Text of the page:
And when they do, what happens next reveals much about an organization’s culture.
Think back to a recent mistake in your organization. How was it handled? What was communicated —overtly and/or covertly — to everyone else about mistakes,? What were the consequences and how did they affect future behavior?
Granted, we all make mistakes and not all mistakes are equal. Some are minor and insignificant while others are major with extremely significant, and in some cases, costly, implications.
Here are four typical responses to a mistake – be it minor or major – and what that response says about organizational culture.
Cover it Up. If news of a mistake can be contained, then a typical next step is the cover-up – hide it, bury it, sweep it under the rug – anything but disclose the mistake to others. (Teams go for the cover-up as do individuals.) When cover-up is the first response to a mistake, it is a good sign that fear rules the day. It is also a good sign that risk-taking, innovation, and out-of-the box thinking have left the building.
Pass the Blame. Often, the first course of action after a mistake is to play the blame game, which has two parts: (1) identify the responsible parties; and (2) avoid being identified as among the responsible parties. The blame game is played in a punitive culture, one that believes the stick is mightier than the carrot. In a punitive culture, resources are wasted in insignificant risk reduction activities and, of course, in the multiple maneuvers to CYA.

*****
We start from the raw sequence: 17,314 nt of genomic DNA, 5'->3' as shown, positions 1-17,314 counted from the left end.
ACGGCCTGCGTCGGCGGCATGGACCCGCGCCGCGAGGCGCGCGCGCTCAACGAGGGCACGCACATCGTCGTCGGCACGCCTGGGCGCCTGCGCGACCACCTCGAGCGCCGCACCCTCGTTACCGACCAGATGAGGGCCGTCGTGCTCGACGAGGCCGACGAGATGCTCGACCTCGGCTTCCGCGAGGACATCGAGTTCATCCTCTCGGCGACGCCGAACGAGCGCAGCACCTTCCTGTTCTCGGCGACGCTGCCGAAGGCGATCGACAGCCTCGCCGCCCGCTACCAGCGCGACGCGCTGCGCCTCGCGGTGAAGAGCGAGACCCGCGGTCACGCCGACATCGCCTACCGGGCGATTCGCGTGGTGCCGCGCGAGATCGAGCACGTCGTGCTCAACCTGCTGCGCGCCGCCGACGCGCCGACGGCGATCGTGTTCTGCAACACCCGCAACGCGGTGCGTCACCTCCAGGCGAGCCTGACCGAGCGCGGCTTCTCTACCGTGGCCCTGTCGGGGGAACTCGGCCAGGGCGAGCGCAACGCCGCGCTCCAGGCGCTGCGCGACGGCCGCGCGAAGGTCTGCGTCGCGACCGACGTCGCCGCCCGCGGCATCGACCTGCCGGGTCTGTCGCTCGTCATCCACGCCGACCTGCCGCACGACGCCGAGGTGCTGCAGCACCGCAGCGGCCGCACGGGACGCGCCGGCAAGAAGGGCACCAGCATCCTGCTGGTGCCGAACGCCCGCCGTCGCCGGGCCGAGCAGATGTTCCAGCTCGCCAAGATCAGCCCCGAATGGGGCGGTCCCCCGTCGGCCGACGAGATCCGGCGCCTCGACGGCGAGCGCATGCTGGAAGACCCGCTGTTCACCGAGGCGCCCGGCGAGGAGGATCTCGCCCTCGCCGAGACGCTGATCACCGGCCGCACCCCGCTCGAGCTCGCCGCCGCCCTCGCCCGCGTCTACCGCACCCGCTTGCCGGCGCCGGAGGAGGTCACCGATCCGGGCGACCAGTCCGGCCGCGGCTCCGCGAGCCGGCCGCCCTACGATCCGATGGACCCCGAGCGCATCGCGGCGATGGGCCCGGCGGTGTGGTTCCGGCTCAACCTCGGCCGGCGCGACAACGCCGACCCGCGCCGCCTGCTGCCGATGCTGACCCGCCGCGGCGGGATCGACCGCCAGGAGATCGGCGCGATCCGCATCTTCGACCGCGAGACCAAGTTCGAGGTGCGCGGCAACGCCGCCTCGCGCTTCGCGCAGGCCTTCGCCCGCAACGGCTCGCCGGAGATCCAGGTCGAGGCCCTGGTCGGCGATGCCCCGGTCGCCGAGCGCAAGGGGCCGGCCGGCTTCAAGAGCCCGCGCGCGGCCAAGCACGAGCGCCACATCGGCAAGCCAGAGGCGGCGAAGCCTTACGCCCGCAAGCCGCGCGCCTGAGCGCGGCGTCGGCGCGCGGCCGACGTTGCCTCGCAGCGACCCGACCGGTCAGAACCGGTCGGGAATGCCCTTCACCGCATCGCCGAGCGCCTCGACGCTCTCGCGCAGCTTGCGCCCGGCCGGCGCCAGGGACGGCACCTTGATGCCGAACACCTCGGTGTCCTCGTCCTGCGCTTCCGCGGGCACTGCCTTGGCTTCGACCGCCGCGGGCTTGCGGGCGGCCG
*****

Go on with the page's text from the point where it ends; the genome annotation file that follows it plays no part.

Blow it Off. “Hey, it was no big deal, everybody makes mistakes.” One way to downplay mistakes is to take a laissez-faire approach where no one interferes with the personal freedoms of their team members. And of course, this you-don’t-mess-with-me-and-I-won’t-mess-with-you approach can seem to work in interest of everyone – except the organization itself. An organizational culture that has abandoned accountability has also compromised its future success.
Learn from It. There is a story that gets told in different forms about Thomas Watson, Sr., founder of IBM. As the story goes, a new vice president had led a risky venture which ended up losing a million dollars, no small sum in IBM’s early days. Watson summoned the vice president to his office. “Do you know why I called you here?” Watson asked. “I suppose to fire me,” the vice president replied. “Fire you?” Watson bellowed, “We just spent a million bucks to educate you!”
In a learning culture, it’s only a mistake if you don’t learn from it.
Eliminating mistakes is not possible; developing healthier responses to mistakes is. We can bury, blame, blow ‘em off – or, in the spirit of Thomas Watson, we can turn them into valuable learning experiences.
What will you do to ensure the next mistake in your department becomes a learning moment?